Metro was a free daily newspaper in Sweden. It was printed in four editions: Stockholm, Gothenburg, Skåne and National, which were distributed in 67 towns and cities throughout the country. The paper was the first European free paper. On 8 August 2019, its cancellation was announced.
|Founded||14 February 1995|
|Ceased publication||August 2019|
History and profileEdit
Metro Stockholm was the first version. The paper was launched on 13 February 1995 and distributed in the Stockholm Metro. Its owner and founding company is Modern Times Group (MTG), a subsidiary of the Swedish conglomerate Kinnevik. The paper is published in tabloid format by Metro International.
For a long time, Metro was the sole free newspaper available in the different metropolitan areas. In 2002, the Bonnier Group launched Stockholm City in the Stockholm region. City expanded into Gothenburg and Malmö in September 2006 and was followed a few weeks later by the Schibsted-backed Punkt SE in all three cities. City Göteborg was closed down in late 2007. In May 2008, Metro had reached an agreement with Schibsted that meant that Punkt SE would be closed down and Schibsted would buy a 35 percent share of Metro Sweden.
In the period of 2001–2002, Metro sold 384,000 copies. Hard hit by the introduction of smart phones, which led morning commuters and other key groups of readers to follow news on cell phones instead of picking up free newspapers, the paper's finances grew increasingly strained in the 2000s. Unable to pay its bills, the newspaper ceased publication in 2019 after briefly attempting to survive as an online-only publication.
Both the long-featured comic strip Elvis, by Tony Cronstam, and the earlier Rocky, by Martin Kellerman, were first published in Metro Stockholm.
'Elvis: Elvis Tonysson, the main character of the comic, is a middle-aged man portrayed as a tortoise, according to Cronstam loosely based on himself, and like most of the recurring characters based on friends and family. The main plot of the strip is according to Cronstam based on day-to-day annoyances encountered in real life. The plot of the strips published in the daily newspaper usually don't stretch over multiple strips, making the strip easy to understand even for non-daily readers, which is the case with most daily newspaper strips. There are also several comic books released, some of which feature a main plot. Tony's wife Maria Cronstam became a main part in the development of the comic, as the strip more and more got based on their life together with their daughter. After the relationship broke up, the strip itself was cancelled.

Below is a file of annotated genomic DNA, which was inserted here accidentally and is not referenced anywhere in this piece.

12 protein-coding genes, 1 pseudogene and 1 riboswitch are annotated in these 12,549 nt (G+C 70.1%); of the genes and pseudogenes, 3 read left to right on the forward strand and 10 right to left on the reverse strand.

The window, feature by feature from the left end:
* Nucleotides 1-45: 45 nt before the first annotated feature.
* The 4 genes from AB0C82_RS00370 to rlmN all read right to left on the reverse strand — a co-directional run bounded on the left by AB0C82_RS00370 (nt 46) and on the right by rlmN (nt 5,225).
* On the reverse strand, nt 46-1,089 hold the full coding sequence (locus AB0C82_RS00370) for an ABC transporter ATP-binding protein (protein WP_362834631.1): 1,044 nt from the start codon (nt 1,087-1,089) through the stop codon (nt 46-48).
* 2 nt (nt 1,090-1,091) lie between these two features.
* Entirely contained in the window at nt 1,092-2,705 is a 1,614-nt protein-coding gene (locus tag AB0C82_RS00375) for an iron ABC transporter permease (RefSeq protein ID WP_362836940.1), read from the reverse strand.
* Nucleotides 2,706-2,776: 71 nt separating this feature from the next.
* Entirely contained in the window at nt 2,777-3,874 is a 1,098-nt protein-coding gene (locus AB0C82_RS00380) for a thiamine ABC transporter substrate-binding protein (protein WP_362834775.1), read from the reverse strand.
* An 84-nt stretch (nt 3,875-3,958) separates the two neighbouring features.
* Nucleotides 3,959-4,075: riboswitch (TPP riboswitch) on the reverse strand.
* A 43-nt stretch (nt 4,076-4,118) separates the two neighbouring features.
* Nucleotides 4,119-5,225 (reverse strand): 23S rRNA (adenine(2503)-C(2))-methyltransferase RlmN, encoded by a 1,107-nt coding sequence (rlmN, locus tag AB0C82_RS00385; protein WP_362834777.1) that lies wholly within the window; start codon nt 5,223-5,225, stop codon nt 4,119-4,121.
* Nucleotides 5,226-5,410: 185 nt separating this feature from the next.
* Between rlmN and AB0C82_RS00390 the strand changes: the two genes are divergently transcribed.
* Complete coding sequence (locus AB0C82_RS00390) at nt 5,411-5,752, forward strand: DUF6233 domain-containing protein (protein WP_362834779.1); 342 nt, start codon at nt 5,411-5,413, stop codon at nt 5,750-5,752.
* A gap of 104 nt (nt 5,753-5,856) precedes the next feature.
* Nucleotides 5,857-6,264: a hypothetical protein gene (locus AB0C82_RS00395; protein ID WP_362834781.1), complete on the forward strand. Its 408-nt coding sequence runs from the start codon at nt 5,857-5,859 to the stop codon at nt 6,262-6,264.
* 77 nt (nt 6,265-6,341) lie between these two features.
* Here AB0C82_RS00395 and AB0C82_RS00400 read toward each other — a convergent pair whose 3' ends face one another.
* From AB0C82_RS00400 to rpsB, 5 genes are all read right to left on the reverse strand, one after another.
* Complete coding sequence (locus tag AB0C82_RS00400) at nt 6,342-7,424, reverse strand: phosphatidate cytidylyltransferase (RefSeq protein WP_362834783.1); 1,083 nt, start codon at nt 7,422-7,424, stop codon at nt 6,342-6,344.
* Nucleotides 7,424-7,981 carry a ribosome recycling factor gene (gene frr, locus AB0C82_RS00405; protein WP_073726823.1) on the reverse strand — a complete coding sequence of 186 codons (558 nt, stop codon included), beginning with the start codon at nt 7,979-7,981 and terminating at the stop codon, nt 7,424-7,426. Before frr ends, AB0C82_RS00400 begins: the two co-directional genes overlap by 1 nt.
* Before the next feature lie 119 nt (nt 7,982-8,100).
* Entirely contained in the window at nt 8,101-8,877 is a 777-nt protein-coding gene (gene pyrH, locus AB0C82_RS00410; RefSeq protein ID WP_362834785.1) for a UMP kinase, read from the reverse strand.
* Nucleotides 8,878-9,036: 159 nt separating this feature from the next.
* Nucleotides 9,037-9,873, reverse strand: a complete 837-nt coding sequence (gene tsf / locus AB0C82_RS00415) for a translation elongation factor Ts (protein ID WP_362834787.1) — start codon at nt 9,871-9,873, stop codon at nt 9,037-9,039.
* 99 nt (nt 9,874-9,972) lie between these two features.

- ^ "Uutislehti 100 (Finland) closes next month". Newspaper Innovation. 12 August 2008. Archived from the original on 9 January 2009. Retrieved 20 November 2014.
- ^ "Uppgifter: Metro läggs ned". Aftonbladet (in Swedish). TT News Agency. 9 August 2019. Retrieved 10 August 2019.
- ^ Wilcox, Lynne (May 2005). "Metro, info, haro! Fierce reactions to regime competition in the French newspaper industry". Media, Culture & Society. 27 (3). doi:10.1177/0163443705051748. S2CID 144800759.
- ^ a b Bakker, Piet (2002). "Free Daily Newspapers – Business Models and Strategies" (PDF). The International Journal on Media Management. 4 (3): 180–187. doi:10.1080/14241270209389998. S2CID 59946379. Retrieved 26 February 2023.
- ^ Hadenius, Stig; Weibull, Lennart (1999). "The Swedish Newspaper System in the Late 1990s: Tradition and Transition" (PDF). Nordicom Review. 20 (1): 129–152. S2CID 195752797. Retrieved 26 February 2023.
- ^ "Schibsted acquires 35% of Metro Sweden and closes down Punkt SE" (Press release). Schibsted. 19 May 2008. Retrieved 26 February 2023.
- ^ Lindberg, Andreas (24 September 2019). "Skatteverket kräver på nytt att Metro sätts i konkurs". Dagens Nyheter (in Swedish). Archived from the original on 24 September 2019. Retrieved 6 October 2019.
- ^ "Originalserie för Metro av Tony Cronstam". Metro (in Swedish). Archived from the original on 16 June 2006. Retrieved 26 February 2023.